U.S. Department of Health & Human Services has announced approximately $2 million in grant awards to support a new initiative aimed at reducing the excessively high rates of stroke, stroke disabilities and stroke deaths that disproportionately occur in the southeastern region of the United States.
The Secretary's Stroke Belt Elimination Initiative (SBEI) awards approximately $8 million over four years within the seven states experiencing the highest stroke death rates. The three grant recipients are: Forsyth Medical Center Foundation, Winston-Salem, N.C.; Medical University of South Carolina, Charleston, S.C.; and the University of Alabama at Birmingham, Birmingham, Ala. These institutions along with local community-based organizations will implement and coordinate prevention and awareness programs locally and across the region targeting stroke and hypertension.
"The southeastern region of the country has suffered from the burden of stroke for far too long," Secretary Thompson said. "Through our Stroke Belt Elimination Initiative we will increase hypertension prevention and control activities to eliminate untimely deaths and disability."
While HHS will continue its current high-level efforts to reduce stroke across the U.S., the SBEI is designed to reduce the overall stroke burden among the population that lives in the seven "Stroke Belt" states -- Alabama, Arkansas, Georgia, Mississippi, North Carolina, South Carolina, and Tennessee.
The SBEI represents a collaborative effort among HHS agencies and is part of the Closing the Health Gap Initiative, which seeks to reduce racial and ethnic disparities in health care. The SBEI consists of four core interventions including development and implementation of a community-wide awareness and education campaign, a communications network that informs individuals of the availability of free blood pressure screening activities, a component for health professionals that emphasizes improvement of blood pressure control rates for persons with hypertension, and a component for health systems and health plans that emphasizes improvement of blood pressure control rates for persons with hypertension.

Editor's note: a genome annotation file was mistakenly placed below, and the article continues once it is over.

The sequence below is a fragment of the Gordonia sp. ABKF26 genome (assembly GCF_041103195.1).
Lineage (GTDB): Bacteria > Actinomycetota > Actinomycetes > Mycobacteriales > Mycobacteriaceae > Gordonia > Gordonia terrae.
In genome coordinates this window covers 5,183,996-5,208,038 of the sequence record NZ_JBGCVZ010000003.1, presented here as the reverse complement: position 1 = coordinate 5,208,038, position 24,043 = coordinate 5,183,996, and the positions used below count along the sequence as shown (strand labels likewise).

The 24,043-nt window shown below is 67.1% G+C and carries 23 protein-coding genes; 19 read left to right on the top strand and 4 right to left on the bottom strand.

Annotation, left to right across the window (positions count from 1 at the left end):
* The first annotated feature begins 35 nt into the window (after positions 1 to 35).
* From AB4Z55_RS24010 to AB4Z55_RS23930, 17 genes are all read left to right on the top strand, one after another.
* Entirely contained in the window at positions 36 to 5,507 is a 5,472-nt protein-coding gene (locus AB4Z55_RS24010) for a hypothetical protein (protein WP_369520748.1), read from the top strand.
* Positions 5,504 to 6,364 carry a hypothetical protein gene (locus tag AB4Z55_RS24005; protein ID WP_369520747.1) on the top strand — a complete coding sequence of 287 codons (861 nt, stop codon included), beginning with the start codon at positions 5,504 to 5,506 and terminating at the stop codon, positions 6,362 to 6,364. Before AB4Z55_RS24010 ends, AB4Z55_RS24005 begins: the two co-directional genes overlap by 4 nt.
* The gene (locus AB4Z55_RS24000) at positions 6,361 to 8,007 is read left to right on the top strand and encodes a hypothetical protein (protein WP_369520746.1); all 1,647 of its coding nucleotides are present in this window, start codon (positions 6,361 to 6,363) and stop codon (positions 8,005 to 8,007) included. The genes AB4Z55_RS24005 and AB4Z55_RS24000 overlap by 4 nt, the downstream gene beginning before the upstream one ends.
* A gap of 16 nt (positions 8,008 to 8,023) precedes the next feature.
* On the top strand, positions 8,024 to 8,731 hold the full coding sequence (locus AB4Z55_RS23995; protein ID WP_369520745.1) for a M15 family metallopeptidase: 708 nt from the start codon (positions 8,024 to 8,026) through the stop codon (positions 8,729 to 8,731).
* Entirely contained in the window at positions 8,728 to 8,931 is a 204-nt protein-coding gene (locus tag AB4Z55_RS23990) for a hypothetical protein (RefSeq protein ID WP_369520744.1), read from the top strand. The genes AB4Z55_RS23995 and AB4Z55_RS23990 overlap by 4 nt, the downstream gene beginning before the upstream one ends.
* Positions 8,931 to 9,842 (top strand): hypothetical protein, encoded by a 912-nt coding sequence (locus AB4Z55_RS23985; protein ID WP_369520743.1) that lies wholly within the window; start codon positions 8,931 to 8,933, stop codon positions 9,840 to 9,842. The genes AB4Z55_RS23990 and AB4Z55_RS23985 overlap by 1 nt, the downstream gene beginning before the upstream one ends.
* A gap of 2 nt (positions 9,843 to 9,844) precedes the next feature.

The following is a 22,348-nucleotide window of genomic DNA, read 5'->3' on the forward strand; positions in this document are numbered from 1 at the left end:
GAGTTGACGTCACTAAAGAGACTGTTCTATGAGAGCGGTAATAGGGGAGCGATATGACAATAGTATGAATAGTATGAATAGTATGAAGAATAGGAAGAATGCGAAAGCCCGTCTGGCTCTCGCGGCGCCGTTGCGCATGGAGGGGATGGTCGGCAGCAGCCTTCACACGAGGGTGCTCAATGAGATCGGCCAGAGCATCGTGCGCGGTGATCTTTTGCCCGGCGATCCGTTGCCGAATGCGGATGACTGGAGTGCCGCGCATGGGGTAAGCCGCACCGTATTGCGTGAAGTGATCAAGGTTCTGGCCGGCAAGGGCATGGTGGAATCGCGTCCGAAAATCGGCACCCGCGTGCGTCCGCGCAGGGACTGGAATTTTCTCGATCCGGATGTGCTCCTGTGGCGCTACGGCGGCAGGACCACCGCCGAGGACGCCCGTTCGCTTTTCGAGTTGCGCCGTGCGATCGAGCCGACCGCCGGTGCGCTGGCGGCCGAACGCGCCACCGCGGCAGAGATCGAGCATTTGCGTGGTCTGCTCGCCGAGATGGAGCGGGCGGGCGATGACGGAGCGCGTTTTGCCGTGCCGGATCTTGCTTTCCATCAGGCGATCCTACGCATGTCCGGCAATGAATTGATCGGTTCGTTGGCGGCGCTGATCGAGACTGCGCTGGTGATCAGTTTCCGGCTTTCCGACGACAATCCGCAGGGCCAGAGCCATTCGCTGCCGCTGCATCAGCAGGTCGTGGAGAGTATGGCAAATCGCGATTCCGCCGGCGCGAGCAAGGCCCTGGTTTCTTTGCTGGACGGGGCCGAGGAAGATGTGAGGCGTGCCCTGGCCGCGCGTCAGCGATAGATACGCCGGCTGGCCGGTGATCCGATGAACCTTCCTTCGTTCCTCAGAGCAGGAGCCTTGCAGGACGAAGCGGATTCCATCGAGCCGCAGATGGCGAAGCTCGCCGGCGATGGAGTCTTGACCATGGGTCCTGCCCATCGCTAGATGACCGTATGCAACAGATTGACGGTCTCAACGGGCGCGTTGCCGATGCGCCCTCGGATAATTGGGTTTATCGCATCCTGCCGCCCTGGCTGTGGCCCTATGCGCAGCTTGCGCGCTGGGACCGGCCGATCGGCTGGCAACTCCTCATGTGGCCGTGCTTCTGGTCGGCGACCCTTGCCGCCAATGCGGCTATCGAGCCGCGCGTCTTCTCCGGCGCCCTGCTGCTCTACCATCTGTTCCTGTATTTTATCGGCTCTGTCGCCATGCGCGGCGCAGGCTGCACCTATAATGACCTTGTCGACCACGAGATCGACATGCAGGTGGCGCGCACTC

"This SBEI is truly a community focused initiative and an important part of our effort to end health disparities," said HHS Deputy Secretary Claude A. Allen. "Through collaboration SBEI will establish activities that identify local partners and coalitions so that we can together eliminate this deadly killer."
As of 2001, the average stroke death rate for the seven core stroke belt states was significantly higher than the U.S. national average or that of the 43 remaining states and the District of Columbia (about 22 percent and 26 percent higher respectively). The specific cause of excess stroke deaths in the Stroke Belt continues to be unknown.
The overall burden of stroke in the U.S. continues to be substantial. Stroke is the third leading cause of death and a leading cause of long-term disability among U.S. adults. On average, someone living in the U.S. has a stroke about every 45 seconds. There are over 700,000 new strokes annually and about 29 percent of these are recurrent strokes. Over 4.8 million adults had a history of stroke in 2001. Stroke events are estimated to generate over $53.6 billion in direct and indirect costs in 2004.
High blood pressure and hypertension are the leading risk factor for stroke. Over 70 percent of persons with a stroke also suffer from hypertension. Critical risk factors also include diabetes, excess weight or salt intake, physical inactivity and smoking.
Additional information on the Stroke Belt Elimination Initiative is available at http://www.omhrc.gov/omh/whatsnew/2pgwhatsnew/funding716faq.htm.